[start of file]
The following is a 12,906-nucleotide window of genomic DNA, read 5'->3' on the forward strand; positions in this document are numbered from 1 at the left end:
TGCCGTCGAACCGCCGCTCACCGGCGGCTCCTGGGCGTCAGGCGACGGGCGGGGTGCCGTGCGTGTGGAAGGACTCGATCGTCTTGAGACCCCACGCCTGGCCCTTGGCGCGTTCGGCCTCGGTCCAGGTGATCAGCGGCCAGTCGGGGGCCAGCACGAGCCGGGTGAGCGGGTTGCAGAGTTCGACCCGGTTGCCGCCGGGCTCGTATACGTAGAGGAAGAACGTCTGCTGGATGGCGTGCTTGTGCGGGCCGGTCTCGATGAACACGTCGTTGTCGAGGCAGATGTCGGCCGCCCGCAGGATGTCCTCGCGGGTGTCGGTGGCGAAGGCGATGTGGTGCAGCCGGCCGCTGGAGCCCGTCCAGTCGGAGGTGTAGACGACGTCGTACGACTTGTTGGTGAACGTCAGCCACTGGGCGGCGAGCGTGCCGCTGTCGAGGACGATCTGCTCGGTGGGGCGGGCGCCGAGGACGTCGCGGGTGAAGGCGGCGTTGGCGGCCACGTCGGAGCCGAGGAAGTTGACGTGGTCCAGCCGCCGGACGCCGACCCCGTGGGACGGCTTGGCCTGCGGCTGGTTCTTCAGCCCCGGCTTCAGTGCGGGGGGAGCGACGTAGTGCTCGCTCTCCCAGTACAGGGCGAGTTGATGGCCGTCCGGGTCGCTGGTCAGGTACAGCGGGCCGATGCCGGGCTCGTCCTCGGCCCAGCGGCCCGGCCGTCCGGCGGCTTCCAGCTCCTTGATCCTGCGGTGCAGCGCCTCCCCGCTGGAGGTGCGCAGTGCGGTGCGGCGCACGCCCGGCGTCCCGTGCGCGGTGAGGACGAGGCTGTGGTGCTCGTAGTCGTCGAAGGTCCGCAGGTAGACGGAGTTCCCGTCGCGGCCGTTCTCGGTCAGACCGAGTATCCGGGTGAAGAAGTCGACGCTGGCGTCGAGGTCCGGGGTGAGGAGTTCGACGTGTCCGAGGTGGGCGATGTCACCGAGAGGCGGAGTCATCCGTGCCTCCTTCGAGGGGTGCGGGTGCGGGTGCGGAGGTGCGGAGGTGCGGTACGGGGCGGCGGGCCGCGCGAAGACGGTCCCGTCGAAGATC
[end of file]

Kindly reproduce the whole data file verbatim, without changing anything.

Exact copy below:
The following is a 12,906-nucleotide window of genomic DNA, read 5'->3' on the forward strand; positions in this document are numbered from 1 at the left end:
TGCCGTCGAACCGCCGCTCACCGGCGGCTCCTGGGCGTCAGGCGACGGGCGGGGTGCCGTGCGTGTGGAAGGACTCGATCGTCTTGAGACCCCACGCCTGGCCCTTGGCGCGTTCGGCCTCGGTCCAGGTGATCAGCGGCCAGTCGGGGGCCAGCACGAGCCGGGTGAGCGGGTTGCAGAGTTCGACCCGGTTGCCGCCGGGCTCGTATACGTAGAGGAAGAACGTCTGCTGGATGGCGTGCTTGTGCGGGCCGGTCTCGATGAACACGTCGTTGTCGAGGCAGATGTCGGCCGCCCGCAGGATGTCCTCGCGGGTGTCGGTGGCGAAGGCGATGTGGTGCAGCCGGCCGCTGGAGCCCGTCCAGTCGGAGGTGTAGACGACGTCGTACGACTTGTTGGTGAACGTCAGCCACTGGGCGGCGAGCGTGCCGCTGTCGAGGACGATCTGCTCGGTGGGGCGGGCGCCGAGGACGTCGCGGGTGAAGGCGGCGTTGGCGGCCACGTCGGAGCCGAGGAAGTTGACGTGGTCCAGCCGCCGGACGCCGACCCCGTGGGACGGCTTGGCCTGCGGCTGGTTCTTCAGCCCCGGCTTCAGTGCGGGGGGAGCGACGTAGTGCTCGCTCTCCCAGTACAGGGCGAGTTGATGGCCGTCCGGGTCGCTGGTCAGGTACAGCGGGCCGATGCCGGGCTCGTCCTCGGCCCAGCGGCCCGGCCGTCCGGCGGCTTCCAGCTCCTTGATCCTGCGGTGCAGCGCCTCCCCGCTGGAGGTGCGCAGTGCGGTGCGGCGCACGCCCGGCGTCCCGTGCGCGGTGAGGACGAGGCTGTGGTGCTCGTAGTCGTCGAAGGTCCGCAGGTAGACGGAGTTCCCGTCGCGGCCGTTCTCGGTCAGACCGAGTATCCGGGTGAAGAAGTCGACGCTGGCGTCGAGGTCCGGGGTGAGGAGTTCGACGTGTCCGAGGTGGGCGATGTCACCGAGAGGCGGAGTCATCCGTGCCTCCTTCGAGGGGTGCGGGTGCGGGTGCGGAGGTGCGGAGGTGCGGTACGGGGCGGCGGGCCGCGCGAAGACGGTCCCGTCGAAGATC